The only Italian version, printed with the types of Aldus. Priced : Nuggets, £1.
II. 6.

14.0011 ACOSTA. The Naturall and Morall Historie of the East
and West Indies. Intreating of the remarkeable things of
Heaven, of the Elements, Mettalls, Plants and Beasts which
are pro- per to that Country: Together with the Manners,
| Ceremonies, Lawes, Governments, and Warres of the Indians.
Written in Spanish by Joseph Acosta, and translated into Eng-
lish by E. G. London Printed by Val. Sims for Edward Blount
and William | Aspley, 1604.
Small 4to, calf.

"Replete with

Fine copy.
Rare. The best evidence of the merits of this work is, that it has been
translated into almost every language in Europe. Sabin's Dictionary enumerates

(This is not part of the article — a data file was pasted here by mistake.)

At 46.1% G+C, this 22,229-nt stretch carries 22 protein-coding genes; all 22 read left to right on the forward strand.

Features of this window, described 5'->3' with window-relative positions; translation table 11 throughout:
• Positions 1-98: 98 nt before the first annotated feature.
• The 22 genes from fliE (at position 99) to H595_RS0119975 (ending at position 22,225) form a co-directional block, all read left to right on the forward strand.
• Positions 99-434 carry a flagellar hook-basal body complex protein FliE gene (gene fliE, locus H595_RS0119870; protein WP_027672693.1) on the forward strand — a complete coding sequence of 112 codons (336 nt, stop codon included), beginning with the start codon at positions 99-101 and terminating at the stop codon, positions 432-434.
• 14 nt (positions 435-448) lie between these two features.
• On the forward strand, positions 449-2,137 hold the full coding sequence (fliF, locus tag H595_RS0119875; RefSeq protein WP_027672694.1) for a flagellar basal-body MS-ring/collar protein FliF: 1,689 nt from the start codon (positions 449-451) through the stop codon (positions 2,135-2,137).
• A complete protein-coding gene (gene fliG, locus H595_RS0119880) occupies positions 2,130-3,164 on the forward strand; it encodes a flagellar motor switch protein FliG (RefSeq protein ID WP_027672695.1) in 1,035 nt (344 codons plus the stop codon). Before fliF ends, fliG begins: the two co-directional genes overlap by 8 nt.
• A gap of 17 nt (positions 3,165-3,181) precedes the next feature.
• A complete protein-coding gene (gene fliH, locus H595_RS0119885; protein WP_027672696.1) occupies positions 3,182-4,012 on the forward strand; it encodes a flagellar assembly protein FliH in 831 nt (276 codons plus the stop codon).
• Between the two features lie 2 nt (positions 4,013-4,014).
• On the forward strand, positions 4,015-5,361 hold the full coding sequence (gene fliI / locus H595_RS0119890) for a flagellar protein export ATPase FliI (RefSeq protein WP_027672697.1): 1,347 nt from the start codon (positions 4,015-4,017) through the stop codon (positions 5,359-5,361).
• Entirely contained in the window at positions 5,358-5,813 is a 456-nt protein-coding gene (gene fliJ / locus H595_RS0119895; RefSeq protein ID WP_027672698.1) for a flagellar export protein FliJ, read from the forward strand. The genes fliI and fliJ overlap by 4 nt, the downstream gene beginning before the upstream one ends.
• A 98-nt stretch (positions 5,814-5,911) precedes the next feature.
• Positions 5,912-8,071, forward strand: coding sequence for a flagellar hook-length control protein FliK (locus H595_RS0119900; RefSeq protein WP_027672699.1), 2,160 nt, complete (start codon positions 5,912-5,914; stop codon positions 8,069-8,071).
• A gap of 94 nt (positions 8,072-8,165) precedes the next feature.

22 editions. Acosta composed part of his work in Peru, and the remainder on
his return to Europe. The translator was Edward Grimstone.
details of the Aborigines, before their peculiar customs had become modified by
contact with the whites. Although he was one of the earliest, yet he was one of
the most curious and accurate observers of the customs and peculiarities of the
Aborigines who have attempted to describe them.”— Field.

25 12 ACTON, Wm. Prostitution, its Moral, Social and Sanitary Aspects. London, 1857.




5013 ACUGNA, C. de. Voyages and Discoveries in South America.
The first up the River of Amazons to Quito in Peru, and back
again to Brazil. By Christopher d'Acvgna. The Second up
the River of Plata, and thence by Land to the Mines of Potosi,
By Mons. Acarete. The Third from Cayenne into Guiana,
in search of the Lake of Parima, reputed the richest place in the
world, by M. Grillet and Bechamel. Done into English. Lon-